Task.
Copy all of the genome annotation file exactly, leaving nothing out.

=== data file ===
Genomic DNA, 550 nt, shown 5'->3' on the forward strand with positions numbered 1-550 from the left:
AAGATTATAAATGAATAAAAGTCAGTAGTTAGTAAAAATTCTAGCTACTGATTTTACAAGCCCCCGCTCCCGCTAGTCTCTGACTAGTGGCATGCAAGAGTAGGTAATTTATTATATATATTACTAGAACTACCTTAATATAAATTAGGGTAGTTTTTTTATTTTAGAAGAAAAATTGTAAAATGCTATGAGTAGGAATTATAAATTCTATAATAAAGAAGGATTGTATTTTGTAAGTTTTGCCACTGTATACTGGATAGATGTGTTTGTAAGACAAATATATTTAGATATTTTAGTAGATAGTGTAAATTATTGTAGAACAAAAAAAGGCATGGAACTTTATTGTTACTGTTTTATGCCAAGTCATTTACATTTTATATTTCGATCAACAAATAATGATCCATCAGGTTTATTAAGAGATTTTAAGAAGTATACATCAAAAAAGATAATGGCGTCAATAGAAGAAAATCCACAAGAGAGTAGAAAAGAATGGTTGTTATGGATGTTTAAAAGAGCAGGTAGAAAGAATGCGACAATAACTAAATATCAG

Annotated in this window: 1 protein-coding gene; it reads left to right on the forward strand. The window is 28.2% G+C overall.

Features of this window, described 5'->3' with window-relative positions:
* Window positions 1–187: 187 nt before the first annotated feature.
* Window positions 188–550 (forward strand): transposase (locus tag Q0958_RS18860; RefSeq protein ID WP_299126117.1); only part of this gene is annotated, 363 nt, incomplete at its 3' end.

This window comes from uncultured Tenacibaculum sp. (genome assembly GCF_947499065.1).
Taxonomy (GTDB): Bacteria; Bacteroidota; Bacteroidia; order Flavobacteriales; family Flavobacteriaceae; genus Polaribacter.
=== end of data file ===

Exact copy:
Genomic DNA, 550 nt, shown 5'->3' on the forward strand with positions numbered 1-550 from the left:
AAGATTATAAATGAATAAAAGTCAGTAGTTAGTAAAAATTCTAGCTACTGATTTTACAAGCCCCCGCTCCCGCTAGTCTCTGACTAGTGGCATGCAAGAGTAGGTAATTTATTATATATATTACTAGAACTACCTTAATATAAATTAGGGTAGTTTTTTTATTTTAGAAGAAAAATTGTAAAATGCTATGAGTAGGAATTATAAATTCTATAATAAAGAAGGATTGTATTTTGTAAGTTTTGCCACTGTATACTGGATAGATGTGTTTGTAAGACAAATATATTTAGATATTTTAGTAGATAGTGTAAATTATTGTAGAACAAAAAAAGGCATGGAACTTTATTGTTACTGTTTTATGCCAAGTCATTTACATTTTATATTTCGATCAACAAATAATGATCCATCAGGTTTATTAAGAGATTTTAAGAAGTATACATCAAAAAAGATAATGGCGTCAATAGAAGAAAATCCACAAGAGAGTAGAAAAGAATGGTTGTTATGGATGTTTAAAAGAGCAGGTAGAAAGAATGCGACAATAACTAAATATCAG

Annotated in this window: 1 protein-coding gene; it reads left to right on the forward strand. The window is 28.2% G+C overall.

Features of this window, described 5'->3' with window-relative positions:
* Window positions 1–187: 187 nt before the first annotated feature.
* Window positions 188–550 (forward strand): transposase (locus tag Q0958_RS18860; RefSeq protein ID WP_299126117.1); only part of this gene is annotated, 363 nt, incomplete at its 3' end.

This window comes from uncultured Tenacibaculum sp. (genome assembly GCF_947499065.1).
Taxonomy (GTDB): Bacteria; Bacteroidota; Bacteroidia; order Flavobacteriales; family Flavobacteriaceae; genus Polaribacter.